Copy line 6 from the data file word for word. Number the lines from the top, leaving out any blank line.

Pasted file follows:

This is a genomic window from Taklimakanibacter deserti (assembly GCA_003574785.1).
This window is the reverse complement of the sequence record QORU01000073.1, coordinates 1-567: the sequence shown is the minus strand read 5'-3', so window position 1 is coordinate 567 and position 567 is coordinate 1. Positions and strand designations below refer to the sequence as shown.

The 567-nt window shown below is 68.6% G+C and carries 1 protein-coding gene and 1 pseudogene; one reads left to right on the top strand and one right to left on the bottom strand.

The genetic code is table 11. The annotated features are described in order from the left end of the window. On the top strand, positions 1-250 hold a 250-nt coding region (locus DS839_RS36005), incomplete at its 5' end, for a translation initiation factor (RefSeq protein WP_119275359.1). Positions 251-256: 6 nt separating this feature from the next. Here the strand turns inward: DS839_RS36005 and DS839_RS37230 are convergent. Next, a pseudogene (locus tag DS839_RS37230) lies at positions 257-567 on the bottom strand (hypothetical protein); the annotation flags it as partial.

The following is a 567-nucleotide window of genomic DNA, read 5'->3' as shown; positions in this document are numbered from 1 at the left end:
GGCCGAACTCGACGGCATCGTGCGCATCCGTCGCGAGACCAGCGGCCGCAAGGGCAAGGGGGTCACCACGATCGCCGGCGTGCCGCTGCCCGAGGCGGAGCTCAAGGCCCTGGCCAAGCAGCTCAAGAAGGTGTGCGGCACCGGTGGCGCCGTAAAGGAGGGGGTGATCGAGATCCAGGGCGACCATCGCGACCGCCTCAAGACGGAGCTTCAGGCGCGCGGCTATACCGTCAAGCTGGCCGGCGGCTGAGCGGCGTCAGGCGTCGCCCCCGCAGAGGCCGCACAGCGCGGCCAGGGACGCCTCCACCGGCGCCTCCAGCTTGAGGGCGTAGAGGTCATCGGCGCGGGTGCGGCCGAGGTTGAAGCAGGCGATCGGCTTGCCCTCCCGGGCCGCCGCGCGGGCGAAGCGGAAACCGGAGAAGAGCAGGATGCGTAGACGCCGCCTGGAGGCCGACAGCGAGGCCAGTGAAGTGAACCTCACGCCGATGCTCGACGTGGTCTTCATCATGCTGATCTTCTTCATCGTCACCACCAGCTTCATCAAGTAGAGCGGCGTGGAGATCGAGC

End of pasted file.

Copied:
GGCCGAACTCGACGGCATCGTGCGCATCCGTCGCGAGACCAGCGGCCGCAAGGGCAAGGGGGTCACCACGATCGCCGGCGTGCCGCTGCCCGAGGCGGAGCTCAAGGCCCTGGCCAAGCAGCTCAAGAAGGTGTGCGGCACCGGTGGCGCCGTAAAGGAGGGGGTGATCGAGATCCAGGGCGACCATCGCGACCGCCTCAAGACGGAGCTTCAGGCGCGCGGCTATACCGTCAAGCTGGCCGGCGGCTGAGCGGCGTCAGGCGTCGCCCCCGCAGAGGCCGCACAGCGCGGCCAGGGACGCCTCCACCGGCGCCTCCAGCTTGAGGGCGTAGAGGTCATCGGCGCGGGTGCGGCCGAGGTTGAAGCAGGCGATCGGCTTGCCCTCCCGGGCCGCCGCGCGGGCGAAGCGGAAACCGGAGAAGAGCAGGATGCGTAGACGCCGCCTGGAGGCCGACAGCGAGGCCAGTGAAGTGAACCTCACGCCGATGCTCGACGTGGTCTTCATCATGCTGATCTTCTTCATCGTCACCACCAGCTTCATCAAGTAGAGCGGCGTGGAGATCGAGC